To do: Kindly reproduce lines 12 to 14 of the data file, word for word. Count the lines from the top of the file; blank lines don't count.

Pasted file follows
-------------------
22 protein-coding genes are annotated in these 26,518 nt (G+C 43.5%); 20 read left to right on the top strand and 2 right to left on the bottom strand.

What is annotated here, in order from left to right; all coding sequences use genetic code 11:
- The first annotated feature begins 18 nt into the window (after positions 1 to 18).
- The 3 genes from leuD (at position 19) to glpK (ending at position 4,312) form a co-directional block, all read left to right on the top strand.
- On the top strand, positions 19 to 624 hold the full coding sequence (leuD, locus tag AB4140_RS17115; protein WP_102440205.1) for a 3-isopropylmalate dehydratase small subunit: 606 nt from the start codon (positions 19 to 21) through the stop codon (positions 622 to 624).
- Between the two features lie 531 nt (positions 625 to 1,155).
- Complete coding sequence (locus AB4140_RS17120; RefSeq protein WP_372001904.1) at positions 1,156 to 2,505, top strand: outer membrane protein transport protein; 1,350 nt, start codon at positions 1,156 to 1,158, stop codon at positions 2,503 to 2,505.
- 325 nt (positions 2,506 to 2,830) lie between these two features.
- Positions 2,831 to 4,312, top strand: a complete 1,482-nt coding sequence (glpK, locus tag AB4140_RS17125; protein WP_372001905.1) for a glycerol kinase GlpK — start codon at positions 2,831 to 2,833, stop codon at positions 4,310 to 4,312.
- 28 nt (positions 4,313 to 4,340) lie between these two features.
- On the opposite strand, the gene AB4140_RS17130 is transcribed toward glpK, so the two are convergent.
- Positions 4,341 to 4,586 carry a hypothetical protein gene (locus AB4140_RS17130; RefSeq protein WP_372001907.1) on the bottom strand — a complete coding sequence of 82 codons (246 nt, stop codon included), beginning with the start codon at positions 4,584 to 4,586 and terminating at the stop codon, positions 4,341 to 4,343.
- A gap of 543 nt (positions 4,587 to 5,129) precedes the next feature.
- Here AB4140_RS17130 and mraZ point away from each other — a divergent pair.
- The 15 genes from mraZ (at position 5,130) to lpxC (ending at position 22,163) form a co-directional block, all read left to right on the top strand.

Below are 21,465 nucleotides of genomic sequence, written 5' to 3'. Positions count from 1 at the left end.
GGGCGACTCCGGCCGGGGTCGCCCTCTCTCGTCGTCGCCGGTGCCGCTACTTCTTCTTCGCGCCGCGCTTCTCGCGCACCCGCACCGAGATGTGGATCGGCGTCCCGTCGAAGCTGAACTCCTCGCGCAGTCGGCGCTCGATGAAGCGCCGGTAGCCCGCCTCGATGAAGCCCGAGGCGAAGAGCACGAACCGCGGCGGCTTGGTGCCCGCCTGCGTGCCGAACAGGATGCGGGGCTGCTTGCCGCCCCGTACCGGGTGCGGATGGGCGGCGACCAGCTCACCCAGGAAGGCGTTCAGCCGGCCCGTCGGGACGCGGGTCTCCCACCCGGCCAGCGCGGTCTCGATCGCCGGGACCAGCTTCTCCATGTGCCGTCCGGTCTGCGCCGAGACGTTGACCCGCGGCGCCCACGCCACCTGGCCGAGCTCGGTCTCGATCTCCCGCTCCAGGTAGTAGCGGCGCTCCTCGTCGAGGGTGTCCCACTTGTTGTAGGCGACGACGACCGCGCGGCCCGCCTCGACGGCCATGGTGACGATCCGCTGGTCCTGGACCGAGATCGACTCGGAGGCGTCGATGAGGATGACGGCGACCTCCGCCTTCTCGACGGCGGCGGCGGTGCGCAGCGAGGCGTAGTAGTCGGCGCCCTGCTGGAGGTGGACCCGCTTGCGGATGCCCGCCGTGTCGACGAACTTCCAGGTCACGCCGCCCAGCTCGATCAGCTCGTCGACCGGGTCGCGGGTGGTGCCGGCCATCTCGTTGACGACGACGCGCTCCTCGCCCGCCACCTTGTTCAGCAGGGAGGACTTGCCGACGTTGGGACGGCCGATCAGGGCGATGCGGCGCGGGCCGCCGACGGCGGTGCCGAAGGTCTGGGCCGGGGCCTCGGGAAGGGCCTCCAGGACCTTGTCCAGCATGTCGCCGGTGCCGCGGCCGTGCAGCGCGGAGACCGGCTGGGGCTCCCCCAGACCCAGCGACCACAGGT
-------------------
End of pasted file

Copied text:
- Positions 4,341 to 4,586 carry a hypothetical protein gene (locus AB4140_RS17130; RefSeq protein WP_372001907.1) on the bottom strand — a complete coding sequence of 82 codons (246 nt, stop codon included), beginning with the start codon at positions 4,584 to 4,586 and terminating at the stop codon, positions 4,341 to 4,343.
- A gap of 543 nt (positions 4,587 to 5,129) precedes the next feature.
- Here AB4140_RS17130 and mraZ point away from each other — a divergent pair.